Many wondered what might happen to the New Jersey SREC program when the state Governor’s office shifted into Republican control. Since taking over, Governor Christie has initiated a review of all the state renewable programs to understand the effect they have on ratepayer costs. SRECs make up such a small percentage of the overall electricity market, that the cost increases should be relatively minor across the ratepayer base. Furthermore, as a cornerstone of the solar industry in New Jersey, the impact that the SREC program has had on the growth of investment and jobs in the Garden State will likely overshadow any nominal increase in electricity rates.
To this effect, New Jersey has out-distanced every other state in the region, particularly in establishing an SREC market that can support an industry – not a few utility scale solar projects. The primary driver of this success has been the emphasis on smaller, distributed projects and accessibility to a market of buyers. In the early years of the SREC market, New Jersey had a cap of 2 MW, limiting the size of any single entrant in the market and ensuring that many stakeholders could benefit from the program. This is in stark contrast to a state like Ohio, where the SREC program has been tripped up out of the gates by large projects that have cornered the market for SRECs.
The divergent stories of AEP and FirstEnergy in Ohio demonstrate a perverse incentive set up by a poorly designed SREC program. With no cap on the size of projects eligible for the SREC market in Ohio, AEP chose to make plans for utility scale projects. The first was a 10 MW project in Upper Sandusky Ohio and the next project is slated for 50 MW by 2015 in southeastern Ohio. Meanwhile, FirstEnergy chose not to develop these utility scale projects in favor of sourcing SRECs from the in-state solar industry. The RFPs (requests for proposal) they issued with the help of Navigant Consulting were ineffective and at the end of the year FirstEnergy was unable to find any supply of SRECs. In their request to the Ohio Public Utilities Commission to be relieved of their SREC obligation in 2010 due to a shortage of supply, FirstEnergy accurately cited that AEP was successful in sourcing SRECs because it went with utility scale projects, whereas FirstEnergy attempted to purchase from distributed projects. The problem in Ohio with SRECs is that a robust market for spot transactions or bilateral contracts was not developed early on because a few utility scale projects corner most of the market, while the rest of it is made inaccessible by bureaucratic RFPs that just don’t cut it in a burgeoning solar industry filled with startup entrants.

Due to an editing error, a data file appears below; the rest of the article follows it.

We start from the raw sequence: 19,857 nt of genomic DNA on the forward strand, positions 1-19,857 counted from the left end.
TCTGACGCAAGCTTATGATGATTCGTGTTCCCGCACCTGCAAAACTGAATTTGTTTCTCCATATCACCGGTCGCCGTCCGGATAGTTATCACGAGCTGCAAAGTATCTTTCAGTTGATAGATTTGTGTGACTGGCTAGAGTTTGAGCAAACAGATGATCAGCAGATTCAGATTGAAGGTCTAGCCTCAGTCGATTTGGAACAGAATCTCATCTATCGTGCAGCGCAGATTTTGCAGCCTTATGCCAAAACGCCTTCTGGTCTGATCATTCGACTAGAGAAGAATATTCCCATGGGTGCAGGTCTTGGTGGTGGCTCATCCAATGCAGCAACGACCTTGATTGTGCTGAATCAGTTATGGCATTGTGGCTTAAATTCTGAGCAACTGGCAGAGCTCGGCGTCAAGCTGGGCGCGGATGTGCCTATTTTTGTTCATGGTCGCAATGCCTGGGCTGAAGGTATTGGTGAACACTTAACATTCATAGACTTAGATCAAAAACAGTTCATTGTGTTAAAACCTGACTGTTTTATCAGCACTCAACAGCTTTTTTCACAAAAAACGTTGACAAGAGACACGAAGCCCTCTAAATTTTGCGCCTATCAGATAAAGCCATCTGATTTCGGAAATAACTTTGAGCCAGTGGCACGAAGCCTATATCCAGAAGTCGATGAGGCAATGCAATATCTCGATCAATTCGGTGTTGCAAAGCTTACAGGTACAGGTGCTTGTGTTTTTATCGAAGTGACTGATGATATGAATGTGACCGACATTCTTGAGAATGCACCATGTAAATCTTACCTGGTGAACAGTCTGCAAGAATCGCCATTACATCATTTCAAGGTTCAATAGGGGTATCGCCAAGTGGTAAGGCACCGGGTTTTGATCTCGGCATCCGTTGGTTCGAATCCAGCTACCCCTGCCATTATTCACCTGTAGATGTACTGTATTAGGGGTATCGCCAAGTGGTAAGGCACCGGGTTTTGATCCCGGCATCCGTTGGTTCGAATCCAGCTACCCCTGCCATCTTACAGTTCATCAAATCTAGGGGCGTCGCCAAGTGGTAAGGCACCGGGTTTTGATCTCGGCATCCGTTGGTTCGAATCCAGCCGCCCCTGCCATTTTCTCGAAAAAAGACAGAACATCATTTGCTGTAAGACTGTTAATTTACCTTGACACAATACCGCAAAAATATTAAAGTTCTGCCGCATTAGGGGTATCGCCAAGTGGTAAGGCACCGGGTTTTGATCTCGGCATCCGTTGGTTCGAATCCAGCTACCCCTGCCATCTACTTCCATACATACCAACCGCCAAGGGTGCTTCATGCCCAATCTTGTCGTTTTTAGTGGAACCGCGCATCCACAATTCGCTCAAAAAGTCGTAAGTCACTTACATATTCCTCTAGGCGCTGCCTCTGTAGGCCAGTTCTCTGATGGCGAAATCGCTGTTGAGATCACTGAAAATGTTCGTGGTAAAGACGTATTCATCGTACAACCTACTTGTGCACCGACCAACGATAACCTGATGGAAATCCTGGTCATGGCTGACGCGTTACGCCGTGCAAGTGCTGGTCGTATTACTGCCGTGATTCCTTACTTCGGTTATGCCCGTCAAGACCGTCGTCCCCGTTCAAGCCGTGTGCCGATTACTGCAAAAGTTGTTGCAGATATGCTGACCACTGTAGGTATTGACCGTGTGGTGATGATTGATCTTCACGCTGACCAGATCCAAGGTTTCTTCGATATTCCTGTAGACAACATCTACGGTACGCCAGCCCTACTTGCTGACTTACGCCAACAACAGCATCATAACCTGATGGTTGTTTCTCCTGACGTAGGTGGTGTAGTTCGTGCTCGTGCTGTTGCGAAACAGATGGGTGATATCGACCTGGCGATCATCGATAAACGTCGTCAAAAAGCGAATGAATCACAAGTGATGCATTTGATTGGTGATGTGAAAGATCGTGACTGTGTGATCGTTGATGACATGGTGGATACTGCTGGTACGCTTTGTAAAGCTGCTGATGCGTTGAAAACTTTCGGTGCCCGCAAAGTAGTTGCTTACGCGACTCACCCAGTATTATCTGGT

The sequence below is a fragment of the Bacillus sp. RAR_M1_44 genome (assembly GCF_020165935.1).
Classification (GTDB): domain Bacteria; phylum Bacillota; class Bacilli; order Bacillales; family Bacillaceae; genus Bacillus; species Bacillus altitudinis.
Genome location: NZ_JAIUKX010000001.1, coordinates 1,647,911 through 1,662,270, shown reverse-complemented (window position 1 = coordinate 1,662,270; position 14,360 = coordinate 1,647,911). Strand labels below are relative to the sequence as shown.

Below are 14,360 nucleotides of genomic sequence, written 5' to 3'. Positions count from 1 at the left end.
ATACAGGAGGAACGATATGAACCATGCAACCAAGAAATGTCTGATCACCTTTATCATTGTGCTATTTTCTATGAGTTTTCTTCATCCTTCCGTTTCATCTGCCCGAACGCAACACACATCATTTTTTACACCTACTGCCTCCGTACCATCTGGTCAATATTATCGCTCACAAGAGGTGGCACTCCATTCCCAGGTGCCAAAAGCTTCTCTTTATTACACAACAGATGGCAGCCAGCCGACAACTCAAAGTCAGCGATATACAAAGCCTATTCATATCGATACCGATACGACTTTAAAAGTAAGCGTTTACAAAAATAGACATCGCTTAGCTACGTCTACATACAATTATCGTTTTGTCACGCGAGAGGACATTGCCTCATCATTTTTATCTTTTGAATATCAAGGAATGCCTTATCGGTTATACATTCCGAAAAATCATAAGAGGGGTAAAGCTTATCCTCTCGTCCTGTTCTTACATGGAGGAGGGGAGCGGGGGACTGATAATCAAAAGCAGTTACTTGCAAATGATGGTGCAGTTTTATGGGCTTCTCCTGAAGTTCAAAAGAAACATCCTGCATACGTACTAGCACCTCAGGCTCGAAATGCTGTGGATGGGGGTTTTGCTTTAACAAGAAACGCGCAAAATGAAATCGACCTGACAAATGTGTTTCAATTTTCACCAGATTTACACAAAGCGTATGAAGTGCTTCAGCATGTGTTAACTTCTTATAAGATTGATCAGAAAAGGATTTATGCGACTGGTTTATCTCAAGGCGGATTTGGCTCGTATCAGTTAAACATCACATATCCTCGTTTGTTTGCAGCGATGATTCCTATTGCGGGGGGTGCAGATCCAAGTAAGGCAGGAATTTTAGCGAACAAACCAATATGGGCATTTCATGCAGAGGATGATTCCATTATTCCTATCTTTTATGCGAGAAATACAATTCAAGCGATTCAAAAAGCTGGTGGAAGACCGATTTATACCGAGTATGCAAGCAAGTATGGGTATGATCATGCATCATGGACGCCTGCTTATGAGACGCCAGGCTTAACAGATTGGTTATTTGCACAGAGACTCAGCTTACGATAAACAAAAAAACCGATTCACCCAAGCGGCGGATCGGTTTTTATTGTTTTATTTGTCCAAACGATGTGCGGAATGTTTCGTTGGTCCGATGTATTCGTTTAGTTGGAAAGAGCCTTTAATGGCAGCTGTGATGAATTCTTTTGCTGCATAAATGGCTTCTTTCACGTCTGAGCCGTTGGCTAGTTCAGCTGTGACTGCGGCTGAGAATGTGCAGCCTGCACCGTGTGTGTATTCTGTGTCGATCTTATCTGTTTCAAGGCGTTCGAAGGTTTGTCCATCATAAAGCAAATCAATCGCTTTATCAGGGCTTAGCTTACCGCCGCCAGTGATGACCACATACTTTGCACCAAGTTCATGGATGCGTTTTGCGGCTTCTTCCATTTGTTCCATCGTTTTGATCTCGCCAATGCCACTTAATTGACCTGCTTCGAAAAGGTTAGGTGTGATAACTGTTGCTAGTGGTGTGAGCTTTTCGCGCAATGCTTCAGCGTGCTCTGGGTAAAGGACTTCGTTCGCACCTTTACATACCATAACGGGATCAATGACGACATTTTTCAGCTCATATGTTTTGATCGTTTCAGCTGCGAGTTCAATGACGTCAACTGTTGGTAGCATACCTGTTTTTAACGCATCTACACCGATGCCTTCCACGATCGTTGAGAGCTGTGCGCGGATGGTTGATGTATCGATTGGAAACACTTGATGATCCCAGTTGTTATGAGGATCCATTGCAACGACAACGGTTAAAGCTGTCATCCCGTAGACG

This is where New Jersey has been successful. Since the beginning, the SREC market was established in a way that made it accessible to homeowners and businesses, local installers and upstart developers. The New Jersey Office of Clean Energy has meticulously reported statistics on a monthly basis of how many SRECs are created, traded and the prices at which they are trading. Combined with the knowledge that the market was secure from the threat of utility scale entrants, the installation companies and solar development firms that entered the industry were able to make informed decisions that ultimately led to investments in solar. This is why New Jersey has a legitimate solar industry with a diverse group of entrants that will eventually be self-sustaining as the cost of solar continues to come down. Governor Christie gets this.
In the passing of AB 2529, a New Jersey Bill that would expand the eligibility of the SREC program, the Governor rejected a change that would allow utility scale projects to bypass the scrutiny of the BPU in being accepted into the SREC program. As the New Jersey market stands, a utility scale project can be accepted into the SREC program only if the BPU deems that it will not have an adverse impact on pricing in the SREC market. This Bill would have created an exception to that rule that could have jeopardized the SREC market. Governor Christie writes:
Accordingly, I recommend that this exception be eliminated. I am concerned about the impact that these solar facilities may have on ratepayers, the impacts these facilities may have on the solar power and SREC market and, the impact these facilities may have on the land use. The role of the BPU and DEP is vital in determining the impacts that large scale solar facility projects will have in New Jersey and should not be by-passed.
This is a major vote of confidence in Governor Christie’s support of using the SREC market as a cornerstone for building a solar industry in New Jersey. It demonstrates that he sees the value of protecting this market for the entrepreneurs and small businesses that have made a living on solar in New Jersey. Many of those businesses have taken their expertise into other markets, creating more opportunities in nearby states. As a result of the SREC program, the state has created opportunities for its solar-smart residents both at home in New Jersey and beyond the state line.